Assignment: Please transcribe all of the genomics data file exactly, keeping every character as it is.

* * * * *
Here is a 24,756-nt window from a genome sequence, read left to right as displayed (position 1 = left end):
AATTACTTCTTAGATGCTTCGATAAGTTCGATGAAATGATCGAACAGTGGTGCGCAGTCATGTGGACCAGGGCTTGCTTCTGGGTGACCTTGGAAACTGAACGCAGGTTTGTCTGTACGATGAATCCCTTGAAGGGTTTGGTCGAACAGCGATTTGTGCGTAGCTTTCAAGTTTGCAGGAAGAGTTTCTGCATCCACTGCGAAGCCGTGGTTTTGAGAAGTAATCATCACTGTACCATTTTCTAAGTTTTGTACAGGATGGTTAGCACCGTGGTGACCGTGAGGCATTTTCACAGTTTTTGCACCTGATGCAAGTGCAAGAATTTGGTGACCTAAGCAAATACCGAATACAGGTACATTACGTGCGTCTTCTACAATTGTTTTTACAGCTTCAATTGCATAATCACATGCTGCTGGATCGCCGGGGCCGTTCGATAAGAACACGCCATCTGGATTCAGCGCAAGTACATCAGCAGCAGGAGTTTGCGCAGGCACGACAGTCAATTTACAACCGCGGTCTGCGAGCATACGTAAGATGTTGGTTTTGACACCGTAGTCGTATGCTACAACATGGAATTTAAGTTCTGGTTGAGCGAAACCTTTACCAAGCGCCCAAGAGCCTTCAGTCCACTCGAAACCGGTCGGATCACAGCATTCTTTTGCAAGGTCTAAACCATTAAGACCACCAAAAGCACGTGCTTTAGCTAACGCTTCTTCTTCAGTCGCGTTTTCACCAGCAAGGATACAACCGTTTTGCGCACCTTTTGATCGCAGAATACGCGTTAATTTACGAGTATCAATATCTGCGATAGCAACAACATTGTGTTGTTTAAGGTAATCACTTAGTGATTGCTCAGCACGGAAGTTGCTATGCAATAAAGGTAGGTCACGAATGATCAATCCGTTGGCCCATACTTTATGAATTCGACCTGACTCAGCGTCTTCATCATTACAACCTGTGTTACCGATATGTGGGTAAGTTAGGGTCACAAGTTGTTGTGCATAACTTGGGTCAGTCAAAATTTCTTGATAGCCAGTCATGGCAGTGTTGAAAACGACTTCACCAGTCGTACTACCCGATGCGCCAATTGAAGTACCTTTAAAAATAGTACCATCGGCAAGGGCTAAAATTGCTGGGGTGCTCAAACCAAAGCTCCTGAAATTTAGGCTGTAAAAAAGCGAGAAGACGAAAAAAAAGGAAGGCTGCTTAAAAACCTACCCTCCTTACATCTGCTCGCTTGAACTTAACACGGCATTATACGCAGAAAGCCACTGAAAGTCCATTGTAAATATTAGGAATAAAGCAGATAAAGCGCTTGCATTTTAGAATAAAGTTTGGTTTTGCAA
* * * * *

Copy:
Here is a 24,756-nt window from a genome sequence, read left to right as displayed (position 1 = left end):
AATTACTTCTTAGATGCTTCGATAAGTTCGATGAAATGATCGAACAGTGGTGCGCAGTCATGTGGACCAGGGCTTGCTTCTGGGTGACCTTGGAAACTGAACGCAGGTTTGTCTGTACGATGAATCCCTTGAAGGGTTTGGTCGAACAGCGATTTGTGCGTAGCTTTCAAGTTTGCAGGAAGAGTTTCTGCATCCACTGCGAAGCCGTGGTTTTGAGAAGTAATCATCACTGTACCATTTTCTAAGTTTTGTACAGGATGGTTAGCACCGTGGTGACCGTGAGGCATTTTCACAGTTTTTGCACCTGATGCAAGTGCAAGAATTTGGTGACCTAAGCAAATACCGAATACAGGTACATTACGTGCGTCTTCTACAATTGTTTTTACAGCTTCAATTGCATAATCACATGCTGCTGGATCGCCGGGGCCGTTCGATAAGAACACGCCATCTGGATTCAGCGCAAGTACATCAGCAGCAGGAGTTTGCGCAGGCACGACAGTCAATTTACAACCGCGGTCTGCGAGCATACGTAAGATGTTGGTTTTGACACCGTAGTCGTATGCTACAACATGGAATTTAAGTTCTGGTTGAGCGAAACCTTTACCAAGCGCCCAAGAGCCTTCAGTCCACTCGAAACCGGTCGGATCACAGCATTCTTTTGCAAGGTCTAAACCATTAAGACCACCAAAAGCACGTGCTTTAGCTAACGCTTCTTCTTCAGTCGCGTTTTCACCAGCAAGGATACAACCGTTTTGCGCACCTTTTGATCGCAGAATACGCGTTAATTTACGAGTATCAATATCTGCGATAGCAACAACATTGTGTTGTTTAAGGTAATCACTTAGTGATTGCTCAGCACGGAAGTTGCTATGCAATAAAGGTAGGTCACGAATGATCAATCCGTTGGCCCATACTTTATGAATTCGACCTGACTCAGCGTCTTCATCATTACAACCTGTGTTACCGATATGTGGGTAAGTTAGGGTCACAAGTTGTTGTGCATAACTTGGGTCAGTCAAAATTTCTTGATAGCCAGTCATGGCAGTGTTGAAAACGACTTCACCAGTCGTACTACCCGATGCGCCAATTGAAGTACCTTTAAAAATAGTACCATCGGCAAGGGCTAAAATTGCTGGGGTGCTCAAACCAAAGCTCCTGAAATTTAGGCTGTAAAAAAGCGAGAAGACGAAAAAAAAGGAAGGCTGCTTAAAAACCTACCCTCCTTACATCTGCTCGCTTGAACTTAACACGGCATTATACGCAGAAAGCCACTGAAAGTCCATTGTAAATATTAGGAATAAAGCAGATAAAGCGCTTGCATTTTAGAATAAAGTTTGGTTTTGCAA